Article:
The important thing to know is that you are most certainly not alone. There are between 80,000 and 100,000 Canadians who have Parkinson’s disease.  One of the best places to get preliminary information is from the Parkinson’s Society of Canada.  You can browse their website at: www.parkinson.ca or call them at 1-888-851-7376.  There are local support groups available in most communities where people with Parkinson’s Disease (PD) can come together and discuss issues and solutions.  The support groups will not only provide you with information and social support, but will also help you to figure out which questions you need to be asking your doctor to maximize the treatment you receive.

You will discover that the course of PD is unique to each individual person with PD.  You may experience different symptoms than someone else in your support group, and your symptoms will fluctuate over time.  As PD progresses, you may experience some of the following symptoms: tremors, rigidity, slowness, impaired balance, lack of facial expression, lowered voice, fatigue, stooped posture, constipation, and sleep disturbance.  There is currently no cure for PD, but there are medications and therapies which can alleviate symptoms.

Therapies which help to manage symptoms may include: physical therapy for mobility, flexibility, and balance; occupational therapy for daily activities of living; speech therapy for voice control; and exercise programs to help muscle and joint strength while also improving overall health.  Maintaining a healthy lifestyle is essential and is one of the most proactive options you have to help PD.  You may also choose to participate in a research study through the local Movement Disorders Clinic at the Wilfred Laurier University.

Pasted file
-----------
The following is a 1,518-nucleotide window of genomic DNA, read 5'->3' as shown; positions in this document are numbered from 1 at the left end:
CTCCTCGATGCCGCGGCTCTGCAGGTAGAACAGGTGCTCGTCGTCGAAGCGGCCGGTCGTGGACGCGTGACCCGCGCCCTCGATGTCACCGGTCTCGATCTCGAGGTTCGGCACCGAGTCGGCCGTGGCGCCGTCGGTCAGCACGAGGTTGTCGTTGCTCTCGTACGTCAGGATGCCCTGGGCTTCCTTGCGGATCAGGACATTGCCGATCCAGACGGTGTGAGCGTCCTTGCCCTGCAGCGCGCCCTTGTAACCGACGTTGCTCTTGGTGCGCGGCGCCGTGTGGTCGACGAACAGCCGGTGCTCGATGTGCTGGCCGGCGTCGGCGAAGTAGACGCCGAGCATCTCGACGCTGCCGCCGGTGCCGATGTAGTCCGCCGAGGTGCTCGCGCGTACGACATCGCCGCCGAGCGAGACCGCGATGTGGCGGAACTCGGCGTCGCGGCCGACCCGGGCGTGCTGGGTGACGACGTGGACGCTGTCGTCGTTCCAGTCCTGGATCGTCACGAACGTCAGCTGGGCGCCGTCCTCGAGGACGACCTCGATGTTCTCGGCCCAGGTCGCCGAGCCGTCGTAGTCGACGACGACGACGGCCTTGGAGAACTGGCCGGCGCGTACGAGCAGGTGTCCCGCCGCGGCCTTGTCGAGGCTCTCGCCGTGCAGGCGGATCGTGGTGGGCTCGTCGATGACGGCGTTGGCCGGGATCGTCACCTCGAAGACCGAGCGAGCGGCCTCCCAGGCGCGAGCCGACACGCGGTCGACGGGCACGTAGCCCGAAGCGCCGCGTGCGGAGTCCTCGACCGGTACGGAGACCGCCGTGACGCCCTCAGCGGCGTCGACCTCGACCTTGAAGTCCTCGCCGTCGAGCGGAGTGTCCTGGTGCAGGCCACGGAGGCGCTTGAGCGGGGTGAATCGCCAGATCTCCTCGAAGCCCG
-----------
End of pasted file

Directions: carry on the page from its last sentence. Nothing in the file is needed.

Maintaining your social connection is also a vital element of wellness.  You need support systems in place that will be able to accommodate you as your needs may change.  It is important to plan ahead of time how you will receive assistance, and to make your wishes known.  Remember, you are not alone, and there are others who can support you along your journey with PD, so be sure to tap into the local resources that are available to you and your family.

Achieving Well-Being

written by Chloe Hamilton of Warm Embrace Elder Care

“All of us will age eventually, if we live long enough,” stated Dr. Peter Naus at the June 15th “Celebrating Seniors” event.  His lecture focused on the positive elements of aging, which actually begins at birth.  In reality, people cannot delay aging, they can only impact the way in which they will choose to age.

The old saying “you cannot teach an old dog new tricks” is simply not true, according to Naus.  Perhaps it is true for canines, but it does not apply to humans.  We retain our ability to learn throughout life, and can continue to make significant contributions to society.

Naus feels that the most important element of positive aging is to have a sense of well-being.  He defines well-being as having a positive outlook on life, maintaining a purpose despite loss, having a realistic sense of control over one’s life, and having a strong sense of self.  These conditions are not constant; they fluctuate constantly.  It is possible to achieve a sense of well-being even amidst declining health.